• Don’t forget to collect materials from home computers and PDAs used for work that may reasonably be thought to contain potentially responsive or relevant information. Potentially relevant information should be gathered from all known media and sources.
  • Don’t neglect to cancel regular destruction orders that may be in place for back-up tapes, archived documents, and even custodial material. Litigants who fail to discontinue deletion of unique data once the duty to preserve has attached will not be exonerated simply because the destruction may be deemed “ordinary course.”
  • Don’t submit affidavits attesting to the excellence and diligence of your preservation efforts from individuals without personal knowledge of the relevant events. Review deposition testimony on retention and collection efforts that might contradict affidavits you intend to file with the court. Slip Op. at 44.

What Are The Consequences?

Judge Scheindlin’s decision illustrates the potentially unpleasant consequences of the failure to adequately preserve and produce documents. Notwithstanding the court’s statement that courts “cannot and do not expect that any party can meet a standard of perfection,” (Slip Op. at 2), the decision makes clear that indifferent, ignorant, and sloppy document collections will be punished. “While litigants are not required to execute document productions with absolute precision, at a minimum they must act diligently and search thoroughly at the time they reasonably anticipate litigation.” Slip Op. at 85.

In her opinion, Judge Scheindlin found that six plaintiffs had acted in a grossly negligent manner, and seven plaintiffs had acted negligently. Although the court declined to dismiss the complaint as defendants sought, Judge Scheindlin did order significant sanctions against all thirteen plaintiffs targeted in defendants’ motion.

At trial, the six plaintiffs found to have acted with gross negligence will face a charge instructing the jury that they “failed to preserve evidence after [their] duty to preserve arose,” a “failure [that] resulted from their gross negligence in performing their discovery obligations.” Slip Op. at 83. Because of this, the jury will have the option of presuming “that such lost evidence was relevant, and that it would have been favorable” to the defendants. Slip Op. at 83. Further, the defendants will be permitted to offer evidence about the egregiousness of the misconduct, although the plaintiffs will be allowed to offer evidence downplaying the harm caused. Slip Op. at 83.

Whatever conclusion the jury reaches, the “trial within a trial” that these discovery lapses have spawned will be a major distraction in an already-complex case.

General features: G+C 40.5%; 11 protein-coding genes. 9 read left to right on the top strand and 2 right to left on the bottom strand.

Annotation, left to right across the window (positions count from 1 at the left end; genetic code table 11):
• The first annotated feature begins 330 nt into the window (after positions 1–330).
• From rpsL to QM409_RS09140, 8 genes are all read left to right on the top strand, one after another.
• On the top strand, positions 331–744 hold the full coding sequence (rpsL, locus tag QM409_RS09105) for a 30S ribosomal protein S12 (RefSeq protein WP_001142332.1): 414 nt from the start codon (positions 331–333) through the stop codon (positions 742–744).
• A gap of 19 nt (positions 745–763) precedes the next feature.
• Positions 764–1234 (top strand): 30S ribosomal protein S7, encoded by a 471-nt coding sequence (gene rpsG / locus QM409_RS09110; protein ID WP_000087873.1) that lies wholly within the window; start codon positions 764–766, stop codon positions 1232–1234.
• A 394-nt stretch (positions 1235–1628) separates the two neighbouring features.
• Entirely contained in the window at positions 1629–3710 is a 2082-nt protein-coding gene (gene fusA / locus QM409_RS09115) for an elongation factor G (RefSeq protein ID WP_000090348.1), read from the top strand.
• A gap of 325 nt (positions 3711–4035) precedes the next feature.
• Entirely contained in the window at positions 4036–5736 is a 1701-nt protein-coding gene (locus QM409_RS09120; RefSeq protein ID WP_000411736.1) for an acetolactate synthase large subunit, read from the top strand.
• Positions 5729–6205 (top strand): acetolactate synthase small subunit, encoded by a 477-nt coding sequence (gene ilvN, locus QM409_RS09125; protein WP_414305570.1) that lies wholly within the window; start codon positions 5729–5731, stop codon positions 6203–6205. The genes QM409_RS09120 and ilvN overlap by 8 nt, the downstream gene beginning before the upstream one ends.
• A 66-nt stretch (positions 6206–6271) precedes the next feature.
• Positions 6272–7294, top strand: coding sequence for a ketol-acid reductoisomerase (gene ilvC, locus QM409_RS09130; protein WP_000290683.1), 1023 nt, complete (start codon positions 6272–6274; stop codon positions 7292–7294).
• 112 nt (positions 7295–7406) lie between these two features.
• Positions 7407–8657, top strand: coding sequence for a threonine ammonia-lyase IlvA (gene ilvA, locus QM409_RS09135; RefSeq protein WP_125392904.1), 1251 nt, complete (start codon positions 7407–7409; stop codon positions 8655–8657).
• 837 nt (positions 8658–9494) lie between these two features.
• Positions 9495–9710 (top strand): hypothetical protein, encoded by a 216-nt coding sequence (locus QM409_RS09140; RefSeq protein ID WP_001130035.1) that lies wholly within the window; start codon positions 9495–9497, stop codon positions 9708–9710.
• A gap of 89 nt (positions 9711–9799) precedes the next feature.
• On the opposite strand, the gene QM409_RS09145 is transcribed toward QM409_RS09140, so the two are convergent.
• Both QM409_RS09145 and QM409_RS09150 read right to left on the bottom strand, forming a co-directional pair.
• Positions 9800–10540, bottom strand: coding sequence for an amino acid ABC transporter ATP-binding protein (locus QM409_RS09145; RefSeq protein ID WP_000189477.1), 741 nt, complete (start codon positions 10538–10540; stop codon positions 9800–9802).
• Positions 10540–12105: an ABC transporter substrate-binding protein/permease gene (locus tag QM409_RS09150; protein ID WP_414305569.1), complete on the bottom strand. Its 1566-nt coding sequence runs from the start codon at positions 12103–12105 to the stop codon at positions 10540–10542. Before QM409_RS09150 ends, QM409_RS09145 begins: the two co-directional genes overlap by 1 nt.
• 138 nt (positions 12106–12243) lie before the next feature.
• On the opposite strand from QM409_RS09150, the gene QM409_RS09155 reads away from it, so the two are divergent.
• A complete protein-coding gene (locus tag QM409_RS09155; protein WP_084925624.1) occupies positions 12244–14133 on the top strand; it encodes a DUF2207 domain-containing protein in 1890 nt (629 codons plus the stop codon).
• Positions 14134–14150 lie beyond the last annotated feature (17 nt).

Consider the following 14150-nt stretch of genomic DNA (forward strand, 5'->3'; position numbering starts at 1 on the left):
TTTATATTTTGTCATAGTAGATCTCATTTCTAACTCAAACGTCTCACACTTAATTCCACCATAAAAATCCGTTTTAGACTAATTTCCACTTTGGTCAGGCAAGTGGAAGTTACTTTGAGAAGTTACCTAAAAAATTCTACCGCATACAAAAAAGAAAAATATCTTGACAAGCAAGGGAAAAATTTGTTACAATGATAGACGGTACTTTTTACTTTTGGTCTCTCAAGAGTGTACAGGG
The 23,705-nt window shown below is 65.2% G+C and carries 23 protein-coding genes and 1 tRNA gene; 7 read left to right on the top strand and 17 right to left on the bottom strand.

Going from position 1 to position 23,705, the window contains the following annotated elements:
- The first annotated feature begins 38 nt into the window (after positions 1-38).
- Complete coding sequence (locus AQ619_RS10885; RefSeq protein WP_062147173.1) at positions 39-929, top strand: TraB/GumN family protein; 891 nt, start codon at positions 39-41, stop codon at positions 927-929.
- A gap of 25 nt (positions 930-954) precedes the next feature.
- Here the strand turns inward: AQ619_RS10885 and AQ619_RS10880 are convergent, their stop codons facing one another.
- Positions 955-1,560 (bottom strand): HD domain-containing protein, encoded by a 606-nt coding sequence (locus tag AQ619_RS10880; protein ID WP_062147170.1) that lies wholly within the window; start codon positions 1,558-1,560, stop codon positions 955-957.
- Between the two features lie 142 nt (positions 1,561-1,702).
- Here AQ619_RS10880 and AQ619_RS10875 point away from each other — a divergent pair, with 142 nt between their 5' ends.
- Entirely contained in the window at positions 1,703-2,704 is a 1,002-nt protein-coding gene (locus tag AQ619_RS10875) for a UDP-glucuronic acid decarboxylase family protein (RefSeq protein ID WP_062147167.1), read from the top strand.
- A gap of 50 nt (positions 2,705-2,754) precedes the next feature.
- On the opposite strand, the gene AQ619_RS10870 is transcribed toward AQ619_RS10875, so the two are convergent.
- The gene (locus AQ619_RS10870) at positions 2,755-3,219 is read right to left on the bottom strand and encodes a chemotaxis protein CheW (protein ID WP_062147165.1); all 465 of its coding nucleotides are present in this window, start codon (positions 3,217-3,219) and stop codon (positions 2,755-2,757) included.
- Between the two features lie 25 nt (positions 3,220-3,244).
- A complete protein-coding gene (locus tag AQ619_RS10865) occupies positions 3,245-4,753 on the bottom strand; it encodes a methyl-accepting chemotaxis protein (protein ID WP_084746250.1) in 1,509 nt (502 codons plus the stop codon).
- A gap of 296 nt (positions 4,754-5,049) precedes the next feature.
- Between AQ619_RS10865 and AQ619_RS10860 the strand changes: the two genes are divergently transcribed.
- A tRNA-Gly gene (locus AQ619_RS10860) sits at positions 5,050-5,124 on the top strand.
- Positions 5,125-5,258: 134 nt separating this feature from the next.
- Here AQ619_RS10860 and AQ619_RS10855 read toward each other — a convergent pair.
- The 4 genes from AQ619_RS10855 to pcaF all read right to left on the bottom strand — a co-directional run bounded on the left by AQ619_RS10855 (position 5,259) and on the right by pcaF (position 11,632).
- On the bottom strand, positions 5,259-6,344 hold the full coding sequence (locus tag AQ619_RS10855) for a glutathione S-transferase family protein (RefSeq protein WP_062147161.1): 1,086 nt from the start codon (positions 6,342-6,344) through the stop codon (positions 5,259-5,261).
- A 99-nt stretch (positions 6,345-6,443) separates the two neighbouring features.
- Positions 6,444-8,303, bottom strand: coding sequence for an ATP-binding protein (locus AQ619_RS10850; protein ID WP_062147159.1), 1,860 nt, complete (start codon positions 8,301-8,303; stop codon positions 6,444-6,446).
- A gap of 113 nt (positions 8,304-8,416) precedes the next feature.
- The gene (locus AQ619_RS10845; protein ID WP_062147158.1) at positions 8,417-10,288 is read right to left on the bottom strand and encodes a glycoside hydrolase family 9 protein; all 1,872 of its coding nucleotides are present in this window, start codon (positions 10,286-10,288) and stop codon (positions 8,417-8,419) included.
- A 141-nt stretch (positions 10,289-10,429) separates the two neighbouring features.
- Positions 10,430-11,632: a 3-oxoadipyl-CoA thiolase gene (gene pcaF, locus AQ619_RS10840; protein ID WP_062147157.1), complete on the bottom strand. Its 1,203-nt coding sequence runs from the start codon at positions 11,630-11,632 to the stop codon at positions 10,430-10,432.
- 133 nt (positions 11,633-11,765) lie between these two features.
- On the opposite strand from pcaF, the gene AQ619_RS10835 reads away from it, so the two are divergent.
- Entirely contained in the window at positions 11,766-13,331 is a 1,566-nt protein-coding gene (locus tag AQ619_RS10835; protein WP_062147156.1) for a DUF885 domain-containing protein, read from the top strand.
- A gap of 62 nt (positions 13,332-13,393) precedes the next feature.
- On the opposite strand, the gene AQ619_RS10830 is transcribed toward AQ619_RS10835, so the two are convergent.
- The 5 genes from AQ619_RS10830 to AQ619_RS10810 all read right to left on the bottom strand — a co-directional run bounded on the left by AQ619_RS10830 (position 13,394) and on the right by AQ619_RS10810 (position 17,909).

The seven plaintiffs whose conduct fell short of gross negligence, but were nonetheless found to have acted negligently in failing to institute a litigation hold and committing a variety of other collection and production omissions, escaped the spoliation jury charge because the defendants could not establish in their motion that the evidence those seven plaintiffs lost “prejudiced [defendants’] ability to defend the case.” Slip Op. at 41.

The dividing line between “gross negligence” and mere “negligence” is fuzzy, and indeed Judge Scheindlin acknowledged that “[e]ach case will turn on its own facts and the varieties of efforts and failures is infinite.” Slip Op. at 10. Invoking a leading torts treatise, Judge Scheindlin noted that gross negligence “differs from ordinary negligence only in degree, and not in kind.” Slip Op. at 8. Her plaintiff-by-plaintiff evaluations of misconduct bear that out. Those deemed grossly negligent were cited for more disconcerting and less justifiable acts and omissions than those deemed merely negligent.

The difficulty in identifying precisely where the line has been crossed is further reason to avoid a finding of misconduct altogether, as is Judge Scheindlin’s imposition of monetary sanctions on all thirteen plaintiffs — both the grossly and merely negligent. In particular, the plaintiffs were ordered to compensate defendants for their reasonable costs incurred, including attorneys’ fees, in identifying discovery failures and bringing them to the court’s attention.

Although Judge Scheindlin disclaimed at the outset of her opinion that “[t]his case does not present any egregious examples of litigants purposefully destroying evidence,” (Slip Op. at 5), these are serious sanctions. Moreover, Judge Scheindlin warned that instances of intentional misconduct, while not present in this case, would invite the most severe of sanctions — preclusion of evidence and dismissal of claims. Slip Op. at 14, 19-20.

Ultimately, Judge Scheindlin’s ruling is further evidence that litigants failing to take proactive steps to manage electronic discovery risk reputational damage, distraction from the case’s merits, significant litigation, and monetary sanctions. A well-considered, timely, and comprehensive plan for preserving, gathering, and searching electronically stored information might have allowed plaintiffs to avoid this upset. The up-front time and expense is a crucial investment. If foregone, the consequences suffered later in litigation can be exponentially more costly.

While this advisory distills into Do’s and Don’t’s best practices from Judge Scheindlin’s opinion, document preservation, collection, and production — particularly in complex litigation —necessarily requires judgment and discretion in attempting to assure full compliance with legal obligations while at the same time making the inevitable burdens as manageable and cost-effective as possible. Accordingly, no set of Do’s and Don’t’s — including those derived from Judge Scheindlin’s opinion — can substitute for informed judgment that accounts for all facts and circumstances and the context of the litigation.